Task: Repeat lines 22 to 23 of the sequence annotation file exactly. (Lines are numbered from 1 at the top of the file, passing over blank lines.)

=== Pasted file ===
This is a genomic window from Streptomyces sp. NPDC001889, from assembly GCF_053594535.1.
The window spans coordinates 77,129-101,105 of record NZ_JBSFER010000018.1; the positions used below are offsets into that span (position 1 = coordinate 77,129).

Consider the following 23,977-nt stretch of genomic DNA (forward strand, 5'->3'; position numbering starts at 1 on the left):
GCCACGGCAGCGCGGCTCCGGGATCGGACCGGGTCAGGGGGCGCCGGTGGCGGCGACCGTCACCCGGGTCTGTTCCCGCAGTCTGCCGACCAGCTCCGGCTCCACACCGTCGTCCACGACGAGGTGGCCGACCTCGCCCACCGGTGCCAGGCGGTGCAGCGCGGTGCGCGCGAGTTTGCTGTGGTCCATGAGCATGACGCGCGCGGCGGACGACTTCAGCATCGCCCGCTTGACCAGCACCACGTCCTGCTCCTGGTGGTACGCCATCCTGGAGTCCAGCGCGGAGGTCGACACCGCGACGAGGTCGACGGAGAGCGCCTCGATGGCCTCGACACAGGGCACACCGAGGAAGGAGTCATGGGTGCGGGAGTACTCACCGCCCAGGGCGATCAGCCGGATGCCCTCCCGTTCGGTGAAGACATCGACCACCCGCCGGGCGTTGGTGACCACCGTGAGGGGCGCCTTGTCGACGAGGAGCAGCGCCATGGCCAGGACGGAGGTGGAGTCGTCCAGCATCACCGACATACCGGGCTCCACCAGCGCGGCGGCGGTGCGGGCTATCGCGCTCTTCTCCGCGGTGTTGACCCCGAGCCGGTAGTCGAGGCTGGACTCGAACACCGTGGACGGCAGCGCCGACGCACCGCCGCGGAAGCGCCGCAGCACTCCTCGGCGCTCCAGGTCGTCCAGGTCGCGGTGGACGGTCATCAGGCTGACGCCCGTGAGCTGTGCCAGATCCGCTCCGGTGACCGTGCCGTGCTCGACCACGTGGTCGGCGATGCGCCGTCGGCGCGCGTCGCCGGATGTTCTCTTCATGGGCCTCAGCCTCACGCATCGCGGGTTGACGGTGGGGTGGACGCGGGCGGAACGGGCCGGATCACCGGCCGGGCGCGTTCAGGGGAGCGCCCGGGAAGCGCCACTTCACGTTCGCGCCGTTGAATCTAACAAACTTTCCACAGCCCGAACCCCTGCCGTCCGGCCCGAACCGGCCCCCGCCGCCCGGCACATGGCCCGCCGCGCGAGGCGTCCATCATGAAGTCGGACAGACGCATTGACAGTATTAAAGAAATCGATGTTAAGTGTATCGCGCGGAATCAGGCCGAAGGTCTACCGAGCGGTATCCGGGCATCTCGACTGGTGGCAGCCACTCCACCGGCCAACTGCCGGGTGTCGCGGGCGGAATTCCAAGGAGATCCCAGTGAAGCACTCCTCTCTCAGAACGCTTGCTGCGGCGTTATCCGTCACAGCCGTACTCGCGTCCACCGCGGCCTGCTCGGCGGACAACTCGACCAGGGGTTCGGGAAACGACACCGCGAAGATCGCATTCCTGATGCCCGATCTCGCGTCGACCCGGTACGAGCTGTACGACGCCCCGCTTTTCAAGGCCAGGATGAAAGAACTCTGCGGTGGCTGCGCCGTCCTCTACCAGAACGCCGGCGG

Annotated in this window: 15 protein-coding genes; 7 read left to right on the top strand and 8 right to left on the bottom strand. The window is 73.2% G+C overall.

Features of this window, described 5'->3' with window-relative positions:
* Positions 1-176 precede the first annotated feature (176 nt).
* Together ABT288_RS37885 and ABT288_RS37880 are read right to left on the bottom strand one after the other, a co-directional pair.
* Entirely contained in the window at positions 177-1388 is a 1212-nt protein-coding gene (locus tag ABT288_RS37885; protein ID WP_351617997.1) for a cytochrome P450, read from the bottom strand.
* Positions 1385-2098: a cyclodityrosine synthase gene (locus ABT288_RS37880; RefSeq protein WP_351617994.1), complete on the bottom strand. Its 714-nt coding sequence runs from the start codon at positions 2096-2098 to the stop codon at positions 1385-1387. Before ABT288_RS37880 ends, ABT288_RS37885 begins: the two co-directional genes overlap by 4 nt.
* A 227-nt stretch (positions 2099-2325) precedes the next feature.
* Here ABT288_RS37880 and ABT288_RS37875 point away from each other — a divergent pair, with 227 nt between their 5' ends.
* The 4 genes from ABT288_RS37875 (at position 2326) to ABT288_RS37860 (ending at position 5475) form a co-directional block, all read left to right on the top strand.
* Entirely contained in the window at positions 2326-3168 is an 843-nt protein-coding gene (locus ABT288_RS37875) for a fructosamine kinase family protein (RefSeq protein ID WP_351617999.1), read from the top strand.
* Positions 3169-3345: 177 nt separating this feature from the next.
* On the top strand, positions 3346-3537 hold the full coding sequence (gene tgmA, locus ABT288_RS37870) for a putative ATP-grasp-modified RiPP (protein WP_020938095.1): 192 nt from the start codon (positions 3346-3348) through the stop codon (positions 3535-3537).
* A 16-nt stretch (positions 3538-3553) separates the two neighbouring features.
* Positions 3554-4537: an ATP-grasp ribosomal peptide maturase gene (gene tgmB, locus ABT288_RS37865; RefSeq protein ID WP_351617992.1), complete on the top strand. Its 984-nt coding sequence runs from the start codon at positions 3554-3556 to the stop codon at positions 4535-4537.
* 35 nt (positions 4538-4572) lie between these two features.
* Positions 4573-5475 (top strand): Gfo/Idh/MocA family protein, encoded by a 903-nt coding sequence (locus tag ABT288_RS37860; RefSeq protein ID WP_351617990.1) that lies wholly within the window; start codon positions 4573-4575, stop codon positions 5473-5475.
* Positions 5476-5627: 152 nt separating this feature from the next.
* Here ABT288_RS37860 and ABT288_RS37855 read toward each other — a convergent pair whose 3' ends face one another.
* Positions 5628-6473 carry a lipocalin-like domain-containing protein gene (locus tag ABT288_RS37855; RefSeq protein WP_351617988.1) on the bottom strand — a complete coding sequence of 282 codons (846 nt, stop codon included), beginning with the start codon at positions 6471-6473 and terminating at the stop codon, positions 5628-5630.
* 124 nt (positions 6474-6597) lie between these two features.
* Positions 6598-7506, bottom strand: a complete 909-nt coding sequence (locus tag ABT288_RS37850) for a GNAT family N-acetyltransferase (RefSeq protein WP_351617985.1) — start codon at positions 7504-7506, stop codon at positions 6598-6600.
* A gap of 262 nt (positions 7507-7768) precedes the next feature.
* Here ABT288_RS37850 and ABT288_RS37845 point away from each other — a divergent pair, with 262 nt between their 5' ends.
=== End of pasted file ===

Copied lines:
* Here ABT288_RS37860 and ABT288_RS37855 read toward each other — a convergent pair whose 3' ends face one another.
* Positions 5628-6473 carry a lipocalin-like domain-containing protein gene (locus tag ABT288_RS37855; RefSeq protein WP_351617988.1) on the bottom strand — a complete coding sequence of 282 codons (846 nt, stop codon included), beginning with the start codon at positions 6471-6473 and terminating at the stop codon, positions 5628-5630.